Canada - Full Moon 248 - 11/14/16
Flemish Eye / Jagjaguwar
Less than two years have passed since Viet Cong launched their smashing, self-titled debut album. Then, half a year ago, the band officially went for a
name switch after certain controversies due to their Viet Cong name. Enter Preoccupations. Enter Preoccupations.
The Canadian quartet counting front-man Matt Flegel (bass and vocals), multi-instrumentalist Scott Munro (guitar and synth), Mike Wallace (drums) and Dan Christiansen (guitar) continue
their quest deep into gloomy, post-punk landscapes. Preoccupations keeps running along on the same track and platform as Viet Cong stopped by. Maybe with a little less doom, with a tad more upbeat rhythms. Like a switch from late Joy Division to early New Order. Slightly, but far from precisely as Preoccupations does not sound like New Order. This time around,
the record, with its nine tracks (of which two are really short, and one is quite long) clocks in at some 38 minutes, which is a fitting length for an album.
It's been said that when they wrote and recorded this album, the members of the band were 'in a state of near total instability. Years-long relationships
ended; they left homes behind. ...[they] all moved to different cities.' With all these changes in mind (including the band's name change), we're up for expecting quite a different
approach, attitude and expression. Some things have changed, yes, but the basic song writing and instrumentation are stabile elements - the sound of the band is merely the same as before. They
do sound somewhat more restless, as the rhythms are more frantic than earlier. The metallic guitars shimmer and shine, while Flegel's voice surf the songs with its mixture of melody and sneer.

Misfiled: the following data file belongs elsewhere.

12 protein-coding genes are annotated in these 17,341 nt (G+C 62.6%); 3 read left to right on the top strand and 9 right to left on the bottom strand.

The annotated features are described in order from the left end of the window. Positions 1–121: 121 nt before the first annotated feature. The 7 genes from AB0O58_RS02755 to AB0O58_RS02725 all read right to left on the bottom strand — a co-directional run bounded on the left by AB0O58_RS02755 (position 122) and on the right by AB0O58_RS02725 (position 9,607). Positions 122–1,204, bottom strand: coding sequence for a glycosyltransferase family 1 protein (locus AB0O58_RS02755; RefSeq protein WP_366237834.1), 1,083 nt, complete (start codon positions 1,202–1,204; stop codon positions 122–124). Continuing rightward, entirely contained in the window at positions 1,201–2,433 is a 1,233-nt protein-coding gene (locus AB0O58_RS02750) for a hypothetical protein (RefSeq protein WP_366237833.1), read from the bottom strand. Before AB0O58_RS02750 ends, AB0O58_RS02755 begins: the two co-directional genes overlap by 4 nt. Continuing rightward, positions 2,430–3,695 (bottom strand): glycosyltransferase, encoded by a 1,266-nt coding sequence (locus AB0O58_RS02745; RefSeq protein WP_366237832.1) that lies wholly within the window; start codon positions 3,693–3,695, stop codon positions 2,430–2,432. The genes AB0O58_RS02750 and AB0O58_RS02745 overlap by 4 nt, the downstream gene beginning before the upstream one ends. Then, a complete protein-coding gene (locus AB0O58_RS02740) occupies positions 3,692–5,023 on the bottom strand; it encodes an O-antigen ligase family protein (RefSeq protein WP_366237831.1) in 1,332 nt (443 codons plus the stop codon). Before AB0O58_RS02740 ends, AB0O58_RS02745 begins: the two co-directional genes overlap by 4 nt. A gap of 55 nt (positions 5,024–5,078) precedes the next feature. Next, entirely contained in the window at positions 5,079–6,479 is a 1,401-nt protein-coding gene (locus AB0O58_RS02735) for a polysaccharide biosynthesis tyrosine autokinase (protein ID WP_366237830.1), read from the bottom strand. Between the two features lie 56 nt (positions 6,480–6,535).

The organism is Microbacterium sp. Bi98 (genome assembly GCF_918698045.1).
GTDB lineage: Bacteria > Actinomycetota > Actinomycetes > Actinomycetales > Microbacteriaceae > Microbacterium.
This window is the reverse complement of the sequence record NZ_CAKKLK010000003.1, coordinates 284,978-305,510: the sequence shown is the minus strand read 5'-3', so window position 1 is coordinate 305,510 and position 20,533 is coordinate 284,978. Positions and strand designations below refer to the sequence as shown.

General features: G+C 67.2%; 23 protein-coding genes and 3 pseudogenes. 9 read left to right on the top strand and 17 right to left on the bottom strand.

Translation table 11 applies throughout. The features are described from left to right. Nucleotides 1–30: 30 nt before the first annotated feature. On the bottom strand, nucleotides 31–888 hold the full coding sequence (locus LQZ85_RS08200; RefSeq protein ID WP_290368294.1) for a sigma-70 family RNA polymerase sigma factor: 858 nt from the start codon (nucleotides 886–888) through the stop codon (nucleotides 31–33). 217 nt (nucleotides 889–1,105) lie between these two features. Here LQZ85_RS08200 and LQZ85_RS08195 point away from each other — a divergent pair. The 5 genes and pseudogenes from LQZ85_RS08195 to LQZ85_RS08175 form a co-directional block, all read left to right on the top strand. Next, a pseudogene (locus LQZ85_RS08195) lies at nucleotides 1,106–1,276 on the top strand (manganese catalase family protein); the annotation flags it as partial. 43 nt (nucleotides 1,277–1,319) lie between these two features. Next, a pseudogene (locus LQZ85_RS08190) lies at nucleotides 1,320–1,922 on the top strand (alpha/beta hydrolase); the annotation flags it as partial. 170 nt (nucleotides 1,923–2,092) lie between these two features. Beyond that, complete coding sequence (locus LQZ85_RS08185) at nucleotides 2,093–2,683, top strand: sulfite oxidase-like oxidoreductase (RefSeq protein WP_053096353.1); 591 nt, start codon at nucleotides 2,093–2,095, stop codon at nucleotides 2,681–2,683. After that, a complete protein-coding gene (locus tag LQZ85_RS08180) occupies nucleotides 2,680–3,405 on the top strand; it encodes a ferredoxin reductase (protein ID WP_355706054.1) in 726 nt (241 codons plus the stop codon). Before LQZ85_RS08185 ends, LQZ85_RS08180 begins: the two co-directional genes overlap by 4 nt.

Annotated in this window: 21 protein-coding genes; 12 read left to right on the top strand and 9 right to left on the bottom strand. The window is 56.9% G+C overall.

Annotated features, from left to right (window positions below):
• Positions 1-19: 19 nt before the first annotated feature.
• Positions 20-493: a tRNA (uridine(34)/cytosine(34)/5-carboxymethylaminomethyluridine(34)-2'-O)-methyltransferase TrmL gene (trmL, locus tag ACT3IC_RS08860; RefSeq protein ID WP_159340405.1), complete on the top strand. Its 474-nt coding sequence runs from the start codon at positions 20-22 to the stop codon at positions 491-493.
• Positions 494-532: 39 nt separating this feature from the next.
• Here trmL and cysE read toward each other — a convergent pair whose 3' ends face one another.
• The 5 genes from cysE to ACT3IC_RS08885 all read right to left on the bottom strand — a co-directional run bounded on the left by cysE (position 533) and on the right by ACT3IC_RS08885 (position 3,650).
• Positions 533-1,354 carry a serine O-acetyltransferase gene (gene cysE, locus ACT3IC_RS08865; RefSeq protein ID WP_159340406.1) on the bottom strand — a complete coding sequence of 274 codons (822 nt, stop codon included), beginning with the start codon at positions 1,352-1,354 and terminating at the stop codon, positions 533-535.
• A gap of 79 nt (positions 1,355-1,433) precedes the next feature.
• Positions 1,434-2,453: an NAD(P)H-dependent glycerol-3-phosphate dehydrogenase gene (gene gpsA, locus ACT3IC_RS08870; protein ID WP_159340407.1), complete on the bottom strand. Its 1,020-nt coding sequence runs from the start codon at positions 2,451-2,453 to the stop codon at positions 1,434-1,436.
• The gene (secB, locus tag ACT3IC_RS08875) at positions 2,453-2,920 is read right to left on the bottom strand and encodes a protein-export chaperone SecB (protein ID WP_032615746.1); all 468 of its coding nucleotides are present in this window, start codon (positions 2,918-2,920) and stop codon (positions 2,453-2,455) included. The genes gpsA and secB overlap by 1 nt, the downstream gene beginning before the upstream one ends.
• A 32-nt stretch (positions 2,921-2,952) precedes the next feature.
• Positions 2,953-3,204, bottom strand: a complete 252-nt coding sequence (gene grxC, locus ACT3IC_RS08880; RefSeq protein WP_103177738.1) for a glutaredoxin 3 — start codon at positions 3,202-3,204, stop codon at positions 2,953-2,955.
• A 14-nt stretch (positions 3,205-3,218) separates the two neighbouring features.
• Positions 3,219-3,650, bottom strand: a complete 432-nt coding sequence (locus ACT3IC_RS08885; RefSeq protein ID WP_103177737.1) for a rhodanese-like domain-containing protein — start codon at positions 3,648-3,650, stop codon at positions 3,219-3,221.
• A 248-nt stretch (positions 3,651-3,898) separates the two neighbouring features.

The slow starting, gliding "Anxiety" sets the mood as the band enter their dark world of 'different' pop. Post-punk pop with a grin. "Monotony" continues the trip into darkness with a poppy
feel to it, while the catchy, majestic "Zodiac" appears as one of the album's true gems. The rhythms, the guitars and the synths are both hypnotic and dizzying. The long-stretched "Memory"
is quite possibly holding all the memories from the past - the past they left and shifted from, personally and privately. "Memory" is a long flight through the shadows of a long night, filled
with blurred memories of recent former lives - 'left behind' or turned away from - fading in several instrumental minutes. The synths are central in colouring the moods and adding flavour to
their melodies. As does the often-screeching guitars and steady, pacing drums. The album holds a 'narcoleptic pace' according to Jagjaguwar. Their label describes the new album as 'a
blast of cold air in a burning hot place.'
All in all, Preoccupations is a fascinating listen. Maybe as fascinating and comforting and cold - even colder - as their previous album. The album starts with "Anxiety" and ends
with "Fever", which are fitting key words for describing Preoccupations' musical and stylistic mood and energy. This is even more of some different kind of tension. Holding friction, style,
monotony and repetition. All done with a balanced, controlled temper. The album 'proves what's punishing can also be soothing, everything can change
without disrupting your compass.' Check out the steady yet rapid pulse and the cold fever of Preoccupations. Blistering stuff.
Copyright © 2016 Håvard Oppøyen